Blog Pile

Twitter/Blogging Intertwined? (reports of death are… whatever)


cc licensed flickr photo shared by Ruben Bos

I’ve been cruising through a techno funk, a semi-periodic time when I am just finding the motivation gas tank leaning towards “E” and have refrained from blogging about not blogging. And I am not doing that here. After the trip to Doha, I have a half baked, half written rant on being tired of conferences (that one will be left on the vine, it is old territory).

But sometimes, something new just comes along to revive the interest- I’m not sure if this is it, but this morning I caught WordPress Matt’s announcement of Post and Read via Twitter API — and hinting at how blogging is seeing a companion burst by riding the twitter wave (not the google one):

The other day I talked about micro-blogging and mega-blogging and shared my view that new forms of social media, including micro-blogging, are complementary to blogging. We’ve seen ongoing growth at WordPress.com as people started using Twitter, and we expect that to continue.

So what this new API allows is a way to subscribe to content — via a twitter client– from WordPress.com blogs — it’s been a long time since I;ve been in their dashboard; they have ways to subscribe to blogs directly or via tags to content from WordPress.com blog stuff. And.. you can use the same client to create a post from a twitter client. In Matt’s post, he tells you how to set up Tweetie 2 on an iPhone to do this.

Now this hardly seemed really earth shattering world changing etc, but sometimes, I am just curious to see how it works. So I set up an account in Tweetie for my WordPress.com account, and saw it pull in the posts from my old CogDogRoo blog there (not much else as I am not subscribed to anything).

That was easy. I had to go to my WordPress.com profile, and select which blog I wanted to post to via twitter:
wp-twitter

And then I was able to post to a WP.com blog from Tweetie 2:

tweetied

which ended up, as advertised, on my CogDogLab blog http://cogdoglab.wordpress.com/2009/12/14/okay-i-am-trying-the-new-twitter-api-th/

and because I forgot I did it, went back out to my regular twitter account because I had enabled that in WordPress.com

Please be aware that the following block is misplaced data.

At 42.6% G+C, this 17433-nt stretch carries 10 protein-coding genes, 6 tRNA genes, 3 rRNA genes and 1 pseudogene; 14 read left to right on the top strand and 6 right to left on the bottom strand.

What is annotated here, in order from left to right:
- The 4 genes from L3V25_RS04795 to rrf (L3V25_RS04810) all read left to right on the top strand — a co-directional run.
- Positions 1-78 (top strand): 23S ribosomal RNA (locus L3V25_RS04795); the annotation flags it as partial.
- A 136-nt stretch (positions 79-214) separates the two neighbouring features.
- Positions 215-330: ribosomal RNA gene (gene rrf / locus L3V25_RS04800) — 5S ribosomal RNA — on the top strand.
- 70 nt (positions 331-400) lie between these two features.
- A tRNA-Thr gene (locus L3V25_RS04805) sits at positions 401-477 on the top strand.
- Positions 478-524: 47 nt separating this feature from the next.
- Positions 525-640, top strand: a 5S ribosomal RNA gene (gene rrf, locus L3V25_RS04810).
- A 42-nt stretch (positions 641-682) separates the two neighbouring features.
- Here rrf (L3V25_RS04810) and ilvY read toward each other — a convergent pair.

tweeted-blog

It seemed weird at first that there was no link to this post, but why? There is nothing else more on the blog then in the tweet.

So I don’t know here what practical application this has, but it now resides as a potential capability hanging out in the internet wind. One could set up easily with a P2 like theme, a microblogging looking site on WordPress.com, perhaps providing a place to hang updates in a place that looks like twitter but is actually not. I cant see blogging by twitter being something I would be doing… but this does seem like an interesting blurring between things we see as distinctly different (blog platforms and twitter).

There is something to what Matt write suggesting about the power of APIs being able to move data between services:

APIs are Biz Dev 2.0, as Caterina Fake put it, our ability to connect Tweetie 2 to WordPress.com proves this out. We didn’t have to talk to Loren Brichter because he built custom API support into Tweetie 2 “” thanks Loren! (As an aside, I’d love to see custom API support added to TweetDeck and Seesmic, my two favorite desktop Twitter clients.)

This is a very subtle point- the developer of the Tweetie 2 app had not built this functionality into his software, but left a door for other people to be able to by adding the capability of extensible APIs. This is getting to be familiar but its also a radical way of building things from the way ti was done before the read/write web age.

No sign yet if this will be rolled into the self hosted wordpress code.

Just interesting.

Profile Picture for Alan Levine aka CogDog
An early 90s builder of the web and blogging Alan Levine barks at CogDogBlog.com on web storytelling (#ds106 #4life), photography, bending WordPress, and serendipity in the infinite internet river. He thinks it's weird to write about himself in the third person.

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